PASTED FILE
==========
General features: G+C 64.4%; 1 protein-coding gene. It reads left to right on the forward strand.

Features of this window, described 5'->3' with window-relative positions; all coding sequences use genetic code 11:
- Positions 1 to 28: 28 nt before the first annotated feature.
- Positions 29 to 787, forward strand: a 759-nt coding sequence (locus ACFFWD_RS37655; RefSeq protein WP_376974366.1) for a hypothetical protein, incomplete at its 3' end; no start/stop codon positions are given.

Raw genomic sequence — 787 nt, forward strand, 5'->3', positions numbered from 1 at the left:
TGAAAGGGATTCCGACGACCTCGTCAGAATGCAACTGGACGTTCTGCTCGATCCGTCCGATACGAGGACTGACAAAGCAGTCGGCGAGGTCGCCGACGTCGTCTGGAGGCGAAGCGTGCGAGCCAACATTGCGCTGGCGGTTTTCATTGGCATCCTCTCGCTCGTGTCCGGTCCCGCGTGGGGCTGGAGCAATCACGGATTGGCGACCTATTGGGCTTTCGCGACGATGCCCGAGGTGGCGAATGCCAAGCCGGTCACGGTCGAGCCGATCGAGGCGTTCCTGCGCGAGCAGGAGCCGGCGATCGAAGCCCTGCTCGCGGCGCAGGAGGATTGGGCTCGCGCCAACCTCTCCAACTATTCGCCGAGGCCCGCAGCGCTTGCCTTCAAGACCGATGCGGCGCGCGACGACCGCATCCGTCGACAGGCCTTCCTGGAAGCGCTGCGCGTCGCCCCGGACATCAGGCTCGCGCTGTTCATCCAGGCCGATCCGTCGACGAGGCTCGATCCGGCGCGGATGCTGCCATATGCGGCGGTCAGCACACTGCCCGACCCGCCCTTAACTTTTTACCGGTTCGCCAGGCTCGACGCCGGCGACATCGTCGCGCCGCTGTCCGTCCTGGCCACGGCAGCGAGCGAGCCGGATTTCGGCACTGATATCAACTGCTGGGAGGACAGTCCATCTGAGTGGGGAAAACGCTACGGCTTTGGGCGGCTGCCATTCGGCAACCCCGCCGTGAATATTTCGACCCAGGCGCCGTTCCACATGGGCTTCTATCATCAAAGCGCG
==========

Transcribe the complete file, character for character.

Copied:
General features: G+C 64.4%; 1 protein-coding gene. It reads left to right on the forward strand.

Features of this window, described 5'->3' with window-relative positions; all coding sequences use genetic code 11:
- Positions 1 to 28: 28 nt before the first annotated feature.
- Positions 29 to 787, forward strand: a 759-nt coding sequence (locus ACFFWD_RS37655; RefSeq protein WP_376974366.1) for a hypothetical protein, incomplete at its 3' end; no start/stop codon positions are given.

Raw genomic sequence — 787 nt, forward strand, 5'->3', positions numbered from 1 at the left:
TGAAAGGGATTCCGACGACCTCGTCAGAATGCAACTGGACGTTCTGCTCGATCCGTCCGATACGAGGACTGACAAAGCAGTCGGCGAGGTCGCCGACGTCGTCTGGAGGCGAAGCGTGCGAGCCAACATTGCGCTGGCGGTTTTCATTGGCATCCTCTCGCTCGTGTCCGGTCCCGCGTGGGGCTGGAGCAATCACGGATTGGCGACCTATTGGGCTTTCGCGACGATGCCCGAGGTGGCGAATGCCAAGCCGGTCACGGTCGAGCCGATCGAGGCGTTCCTGCGCGAGCAGGAGCCGGCGATCGAAGCCCTGCTCGCGGCGCAGGAGGATTGGGCTCGCGCCAACCTCTCCAACTATTCGCCGAGGCCCGCAGCGCTTGCCTTCAAGACCGATGCGGCGCGCGACGACCGCATCCGTCGACAGGCCTTCCTGGAAGCGCTGCGCGTCGCCCCGGACATCAGGCTCGCGCTGTTCATCCAGGCCGATCCGTCGACGAGGCTCGATCCGGCGCGGATGCTGCCATATGCGGCGGTCAGCACACTGCCCGACCCGCCCTTAACTTTTTACCGGTTCGCCAGGCTCGACGCCGGCGACATCGTCGCGCCGCTGTCCGTCCTGGCCACGGCAGCGAGCGAGCCGGATTTCGGCACTGATATCAACTGCTGGGAGGACAGTCCATCTGAGTGGGGAAAACGCTACGGCTTTGGGCGGCTGCCATTCGGCAACCCCGCCGTGAATATTTCGACCCAGGCGCCGTTCCACATGGGCTTCTATCATCAAAGCGCG